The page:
Get your game face on
The workshop with the best title at Critical Mass showed delegates the best way to garner a stack of new business cards at conferences.
Jean Smith has travelled cities around the world researching how people flirt, and as a 'flirtologist', has used this to teach singles techniques to help them find a partner. At a workshop at the Critical Mass conference, held at The Royal Institute in London, Smith used her expertise and a generous amount of role play, to explain to social entrepreneurs, investors and government ministers how to sharpen their ‘flirting’ skills for networking confidently, ensuring interactions with other people in the sector are more rewarding.
‘Flirting’ in a business context means learning how to initiate conversation, how to enable a better quality conversation once you’re in the interaction, and how to build genuine rapport, or, to create “liking”, as Smith put it, with the other person.
The guide to flirting involves these four key tools, to be used internationally and across cultures:
1) Learn people’s names quickly
Be motivated to put more effort in to learn names, instead of focusing on other things, or thinking to yourself “I hope this person likes me”. Learning someone’s name is the key to quickly making a connection. Try and learn names in groups of three, or more if possible, but according to Smith research shows that seven names is probably the maximum you can remember in one go.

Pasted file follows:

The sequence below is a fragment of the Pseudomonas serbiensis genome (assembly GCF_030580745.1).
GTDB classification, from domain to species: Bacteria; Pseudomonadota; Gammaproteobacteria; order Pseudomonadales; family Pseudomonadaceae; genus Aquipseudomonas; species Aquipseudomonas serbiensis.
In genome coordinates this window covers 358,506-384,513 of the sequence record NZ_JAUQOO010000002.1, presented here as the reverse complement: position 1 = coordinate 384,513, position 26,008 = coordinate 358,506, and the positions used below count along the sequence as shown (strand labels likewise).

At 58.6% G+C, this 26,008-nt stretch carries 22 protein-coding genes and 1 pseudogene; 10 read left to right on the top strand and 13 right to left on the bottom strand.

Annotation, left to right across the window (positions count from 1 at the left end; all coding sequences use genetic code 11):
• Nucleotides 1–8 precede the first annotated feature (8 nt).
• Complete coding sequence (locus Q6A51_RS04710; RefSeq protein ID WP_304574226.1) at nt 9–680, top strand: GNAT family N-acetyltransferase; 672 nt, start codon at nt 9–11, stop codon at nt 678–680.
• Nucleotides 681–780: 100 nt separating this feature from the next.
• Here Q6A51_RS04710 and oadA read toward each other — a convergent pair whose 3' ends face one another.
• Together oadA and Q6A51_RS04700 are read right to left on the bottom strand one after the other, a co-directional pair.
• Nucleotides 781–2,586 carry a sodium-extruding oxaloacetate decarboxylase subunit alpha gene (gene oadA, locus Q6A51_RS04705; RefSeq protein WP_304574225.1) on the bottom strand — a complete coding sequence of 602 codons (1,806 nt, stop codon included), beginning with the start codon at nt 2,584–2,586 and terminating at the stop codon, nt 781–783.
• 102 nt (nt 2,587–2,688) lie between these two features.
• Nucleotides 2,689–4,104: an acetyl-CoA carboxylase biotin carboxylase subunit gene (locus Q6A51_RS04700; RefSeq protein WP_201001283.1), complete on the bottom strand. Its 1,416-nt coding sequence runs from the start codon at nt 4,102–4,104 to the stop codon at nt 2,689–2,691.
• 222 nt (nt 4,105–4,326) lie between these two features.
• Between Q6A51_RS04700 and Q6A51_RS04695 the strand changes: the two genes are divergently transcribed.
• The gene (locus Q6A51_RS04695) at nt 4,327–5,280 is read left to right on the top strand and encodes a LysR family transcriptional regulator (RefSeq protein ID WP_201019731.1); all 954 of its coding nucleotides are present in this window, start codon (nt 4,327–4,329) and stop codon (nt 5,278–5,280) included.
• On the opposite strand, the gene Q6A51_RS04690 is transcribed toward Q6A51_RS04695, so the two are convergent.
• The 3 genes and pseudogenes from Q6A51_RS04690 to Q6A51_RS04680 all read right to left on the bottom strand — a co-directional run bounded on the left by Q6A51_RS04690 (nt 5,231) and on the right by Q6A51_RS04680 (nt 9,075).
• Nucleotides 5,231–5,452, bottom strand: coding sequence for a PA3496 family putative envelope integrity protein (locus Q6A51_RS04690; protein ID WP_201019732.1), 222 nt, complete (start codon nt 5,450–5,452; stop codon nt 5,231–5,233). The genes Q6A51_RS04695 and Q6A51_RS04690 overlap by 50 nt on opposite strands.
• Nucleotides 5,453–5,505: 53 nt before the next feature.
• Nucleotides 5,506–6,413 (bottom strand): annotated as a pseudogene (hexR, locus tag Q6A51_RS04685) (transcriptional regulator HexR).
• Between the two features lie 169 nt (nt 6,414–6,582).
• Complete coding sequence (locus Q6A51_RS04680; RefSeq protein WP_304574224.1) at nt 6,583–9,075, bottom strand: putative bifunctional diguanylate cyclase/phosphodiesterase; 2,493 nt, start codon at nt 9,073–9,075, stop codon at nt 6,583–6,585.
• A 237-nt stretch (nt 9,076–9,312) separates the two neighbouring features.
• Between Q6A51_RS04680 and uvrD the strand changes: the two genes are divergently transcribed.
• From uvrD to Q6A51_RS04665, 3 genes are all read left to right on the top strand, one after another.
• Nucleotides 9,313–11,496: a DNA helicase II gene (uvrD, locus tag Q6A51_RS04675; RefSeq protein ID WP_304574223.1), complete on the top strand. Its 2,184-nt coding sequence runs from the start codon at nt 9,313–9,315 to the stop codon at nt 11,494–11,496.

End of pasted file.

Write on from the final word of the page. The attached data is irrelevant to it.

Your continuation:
2) Higher the quality of conversation
“Life’s too short for a boring conversation”, said Smith. A key to combatting this is self-disclosure; if you really want to increase liking, then you have to be prepared to talk more about yourself. However, it is more important to be interested, rather than interesting. Smith suggests listening 60% of the time and talking 40%. Stay in the present instead of worrying about the future and what to say next. And be prepared to ask different, more challenging questions- dig around a little bit - to initiate and build better conversations, rather than just small talk.
3) Be confident breaking into groups of people already talking
Our minds make up scenarios: “negative mental chatter” as Smith puts it, that make us hesitant to break into a group. Tell yourself that, actually, people’s reactions will be good. Find an opening, literally and physically; if there’s not a space for you to walk into, don’t enter the group. Then, make your presence known, listen to conversation, making eye contact and smiling lots, and when you have something to say, add it.
4) Know how to make a graceful exit
Don’t think of the possible negative outcomes of leaving a conversation, such as the person you’re currently talking to thinking you’re rude, or that when you finish the conversation they will have no one else to talk to. Instead, remember that if you are ‘stuck’ in a conversation, you are not doing yourself a service. Say it was great meeting them but that there are other people you would also like to talk to and remember they will probably want to do this too. You will feel more assertiveness starting a conversation while networking if you know how you can comfortably exit the conversation.
Photo credit: Joe Madden for Matter&Co